FIG. 3 shows a third embodiment of the present invention. In this embodiment, the cylindrical lenses 4 and 4' and the anamorphic lenses 3 and 3' in the first embodiment are replaced by pairs of anamorphic prisms 6 and 7, and 6' and 7', together with objective lenses 8 and 8'. The anamorphic prisms 6 and 7, and 6' and 7' are set so that the magnification in the vertical direction is 1.1547 because the magnification in the horizontal direction is 1. As the anamorphic prisms 6 and 7, and 6' and 7' rotate, the respective optical axes of the LCDs 2 and 2' move as shown in FIG. 4. Accordingly, the pairs of anamorphic prisms 6 and 7, and 6' and 7' are rotated through 90° as one unit each about the respective optical axes of the eyes 1 and 1', and the two LCDs 2 and 2' are adjusted both vertically and horizontally so as to compensate for the movement of the optical axes with the spacing between the LCDs 2 and 2' maintained. Thus, the aspect ratio of the image frame can be changed over between 16:9 and 4:3. It should be noted that the third embodiment has an advantage in that the production of the head-mounted image display apparatus is facilitated because anamorphic prisms are easier to produce than cylindrical lenses, in addition to the advantages of the first embodiment.

It should be noted that, in actual use, the headmounted display apparatus (HMD) 10 of the present invention is mounted on the observer's head H with a head band 11 attached to the display apparatus, for example, as shown in FIG. 5(a), which is a sectional view showing the general arrangement of the display apparatus (in which the optical system shown in FIG. 2 is employed as an example), and also shown in FIG. 5(b), which is a perspective view of the general arrangement. In FIG. 5(a), reference numerals 12 and 12' denote rotating driving devices, e.g., motors, for rotating the left and right cylindrical lenses 4 and 4' about the respective optical axes, and reference numerals 13 and 13' denote similar rotating driving devices for rotating the left and right anamorphic concave mirrors 5 and 5' about the respective axes A and A'.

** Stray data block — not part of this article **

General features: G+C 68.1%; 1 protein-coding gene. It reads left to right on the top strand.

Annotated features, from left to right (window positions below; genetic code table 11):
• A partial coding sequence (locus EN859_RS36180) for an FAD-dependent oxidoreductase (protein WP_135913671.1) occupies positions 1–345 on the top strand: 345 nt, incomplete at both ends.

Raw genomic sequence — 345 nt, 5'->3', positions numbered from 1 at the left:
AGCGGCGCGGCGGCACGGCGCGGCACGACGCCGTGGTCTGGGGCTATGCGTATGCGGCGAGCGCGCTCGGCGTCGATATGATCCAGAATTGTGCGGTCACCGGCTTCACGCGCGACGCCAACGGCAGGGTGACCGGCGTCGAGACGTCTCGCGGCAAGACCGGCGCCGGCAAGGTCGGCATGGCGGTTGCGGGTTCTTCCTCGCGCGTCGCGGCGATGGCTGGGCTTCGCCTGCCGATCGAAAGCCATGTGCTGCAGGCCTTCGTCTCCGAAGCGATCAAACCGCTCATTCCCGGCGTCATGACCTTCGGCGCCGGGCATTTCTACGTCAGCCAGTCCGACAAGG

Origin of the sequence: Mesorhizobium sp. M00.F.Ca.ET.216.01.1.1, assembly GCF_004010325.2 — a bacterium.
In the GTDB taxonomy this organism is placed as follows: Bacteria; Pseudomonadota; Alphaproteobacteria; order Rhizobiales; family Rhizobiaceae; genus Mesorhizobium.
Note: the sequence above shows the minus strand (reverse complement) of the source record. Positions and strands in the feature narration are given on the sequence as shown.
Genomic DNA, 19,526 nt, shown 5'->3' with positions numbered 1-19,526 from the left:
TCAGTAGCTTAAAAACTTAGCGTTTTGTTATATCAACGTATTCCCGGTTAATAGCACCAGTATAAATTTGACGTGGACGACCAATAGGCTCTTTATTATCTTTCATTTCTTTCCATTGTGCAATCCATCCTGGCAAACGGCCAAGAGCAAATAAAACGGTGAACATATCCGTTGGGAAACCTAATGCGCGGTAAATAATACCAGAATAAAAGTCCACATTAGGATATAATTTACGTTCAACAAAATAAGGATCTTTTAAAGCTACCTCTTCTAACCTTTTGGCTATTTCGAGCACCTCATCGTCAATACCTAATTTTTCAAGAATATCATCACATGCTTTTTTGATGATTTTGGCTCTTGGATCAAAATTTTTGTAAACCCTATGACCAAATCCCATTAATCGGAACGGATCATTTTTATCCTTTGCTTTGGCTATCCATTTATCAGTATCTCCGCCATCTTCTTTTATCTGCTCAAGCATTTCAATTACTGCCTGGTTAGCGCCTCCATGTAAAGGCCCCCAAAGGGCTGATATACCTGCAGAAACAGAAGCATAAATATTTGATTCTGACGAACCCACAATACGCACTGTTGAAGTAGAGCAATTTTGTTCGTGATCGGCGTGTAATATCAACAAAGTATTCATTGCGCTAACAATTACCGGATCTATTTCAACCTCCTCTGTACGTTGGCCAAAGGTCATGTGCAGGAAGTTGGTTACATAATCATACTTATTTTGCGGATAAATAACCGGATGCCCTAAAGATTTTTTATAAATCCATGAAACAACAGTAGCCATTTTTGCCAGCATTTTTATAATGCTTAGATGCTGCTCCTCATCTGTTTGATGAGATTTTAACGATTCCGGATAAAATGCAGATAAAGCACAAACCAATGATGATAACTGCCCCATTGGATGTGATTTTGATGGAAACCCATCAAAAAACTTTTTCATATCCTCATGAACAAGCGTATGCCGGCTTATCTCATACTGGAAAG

Although the head-mounted image display apparatus of the present invention has been described by way of some embodiments, it should be noted that the present invention is not necessarily limited to these embodiments and that various changes and modifications may be imparted thereto.

As will be clear from the foregoing description, according to the head-mounted image display apparatus of the present invention, the projection optical system, which projects an image displayed on an image display device onto an observer's eyeball, includes an anamorphic optical system, for example, which is rotatable about the optical axis. Accordingly, it is possible to selectively observe two images of the normal and wide sizes by rotating the anamorphic optical system about the optical axis through 90° in either direction. Moreover, it is unnecessary to increase the size of the image display device. In addition, the pixel utilization efficiency is high, and a bright image can be displayed at high resolution. Furthermore, no optical system needs to be removed when the aspect ratio is changed. Thus, the head-mounted image display apparatus is easy to handle.

Claims (9)

What I claim is:
1. A head-mounted image display apparatus comprising:
a main unit including:
an image display device for displaying an image,
a projection optical system for projecting said image displayed by said image display device onto an observer's eyeball, and
means for changing over a ratio of magnification with respect to widthwise and heightwise directions between a respective normal image aspect ratio of said Widthwise direction to said heightwise direction and a respective wide image aspect ratio of said widthwise direction to said heightwise direction, and vice versa, said means for changing over said ratio of magnification being operated by moving at least one optical element of said projecting optical system about an optical path of said image; and
mounting means provided for mounting said main unit on said observer's head.
2. A head-mounted image display apparatus according to claim 1, wherein said means for changing over said ratio of magnification is an anamorphic optical system which is rotatable, with respect to said image display device, about an optical axis.
3. A head-mounted image display apparatus comprising:
an image display device for displaying an image; and